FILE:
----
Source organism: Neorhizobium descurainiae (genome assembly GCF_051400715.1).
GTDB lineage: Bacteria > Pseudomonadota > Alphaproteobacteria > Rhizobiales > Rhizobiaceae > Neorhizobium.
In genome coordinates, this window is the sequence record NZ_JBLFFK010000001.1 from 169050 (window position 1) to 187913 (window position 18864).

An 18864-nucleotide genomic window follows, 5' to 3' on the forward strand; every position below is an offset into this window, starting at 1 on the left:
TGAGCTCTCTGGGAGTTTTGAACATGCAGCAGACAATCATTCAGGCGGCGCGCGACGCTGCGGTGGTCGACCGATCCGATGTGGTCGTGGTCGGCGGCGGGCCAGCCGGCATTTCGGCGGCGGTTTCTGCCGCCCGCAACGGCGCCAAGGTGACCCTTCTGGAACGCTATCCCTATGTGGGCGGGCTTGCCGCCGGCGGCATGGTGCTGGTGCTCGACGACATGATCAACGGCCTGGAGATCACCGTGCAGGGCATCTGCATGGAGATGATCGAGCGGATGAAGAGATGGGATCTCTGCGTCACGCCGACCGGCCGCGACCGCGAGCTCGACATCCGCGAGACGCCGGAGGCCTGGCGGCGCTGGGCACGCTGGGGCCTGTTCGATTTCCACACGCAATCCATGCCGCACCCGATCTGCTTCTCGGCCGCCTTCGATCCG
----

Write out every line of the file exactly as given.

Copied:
Source organism: Neorhizobium descurainiae (genome assembly GCF_051400715.1).
GTDB lineage: Bacteria > Pseudomonadota > Alphaproteobacteria > Rhizobiales > Rhizobiaceae > Neorhizobium.
In genome coordinates, this window is the sequence record NZ_JBLFFK010000001.1 from 169050 (window position 1) to 187913 (window position 18864).

An 18864-nucleotide genomic window follows, 5' to 3' on the forward strand; every position below is an offset into this window, starting at 1 on the left:
TGAGCTCTCTGGGAGTTTTGAACATGCAGCAGACAATCATTCAGGCGGCGCGCGACGCTGCGGTGGTCGACCGATCCGATGTGGTCGTGGTCGGCGGCGGGCCAGCCGGCATTTCGGCGGCGGTTTCTGCCGCCCGCAACGGCGCCAAGGTGACCCTTCTGGAACGCTATCCCTATGTGGGCGGGCTTGCCGCCGGCGGCATGGTGCTGGTGCTCGACGACATGATCAACGGCCTGGAGATCACCGTGCAGGGCATCTGCATGGAGATGATCGAGCGGATGAAGAGATGGGATCTCTGCGTCACGCCGACCGGCCGCGACCGCGAGCTCGACATCCGCGAGACGCCGGAGGCCTGGCGGCGCTGGGCACGCTGGGGCCTGTTCGATTTCCACACGCAATCCATGCCGCACCCGATCTGCTTCTCGGCCGCCTTCGATCCG